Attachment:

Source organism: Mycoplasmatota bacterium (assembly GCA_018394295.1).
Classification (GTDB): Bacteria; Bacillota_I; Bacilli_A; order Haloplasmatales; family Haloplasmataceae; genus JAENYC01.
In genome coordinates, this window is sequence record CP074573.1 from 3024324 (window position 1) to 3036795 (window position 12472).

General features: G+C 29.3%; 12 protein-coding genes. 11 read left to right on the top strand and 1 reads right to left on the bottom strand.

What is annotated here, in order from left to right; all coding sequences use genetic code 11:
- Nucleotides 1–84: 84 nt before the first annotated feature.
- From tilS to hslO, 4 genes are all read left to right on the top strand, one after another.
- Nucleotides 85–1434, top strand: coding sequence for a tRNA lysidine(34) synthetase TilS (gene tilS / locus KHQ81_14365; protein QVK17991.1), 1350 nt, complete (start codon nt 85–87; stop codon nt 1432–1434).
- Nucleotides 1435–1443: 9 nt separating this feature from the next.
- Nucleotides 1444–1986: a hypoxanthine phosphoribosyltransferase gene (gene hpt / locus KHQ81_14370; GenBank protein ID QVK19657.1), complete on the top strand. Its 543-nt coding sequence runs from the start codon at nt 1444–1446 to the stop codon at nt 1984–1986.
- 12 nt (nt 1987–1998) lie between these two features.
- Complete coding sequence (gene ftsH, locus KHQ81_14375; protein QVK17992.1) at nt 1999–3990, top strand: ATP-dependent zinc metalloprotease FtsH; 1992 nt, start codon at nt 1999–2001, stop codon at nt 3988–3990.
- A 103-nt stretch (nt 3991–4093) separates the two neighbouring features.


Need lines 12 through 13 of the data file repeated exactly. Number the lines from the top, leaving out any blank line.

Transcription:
- Complete coding sequence (gene ftsH, locus KHQ81_14375; protein QVK17992.1) at nt 1999–3990, top strand: ATP-dependent zinc metalloprotease FtsH; 1992 nt, start codon at nt 1999–2001, stop codon at nt 3988–3990.
- A 103-nt stretch (nt 3991–4093) separates the two neighbouring features.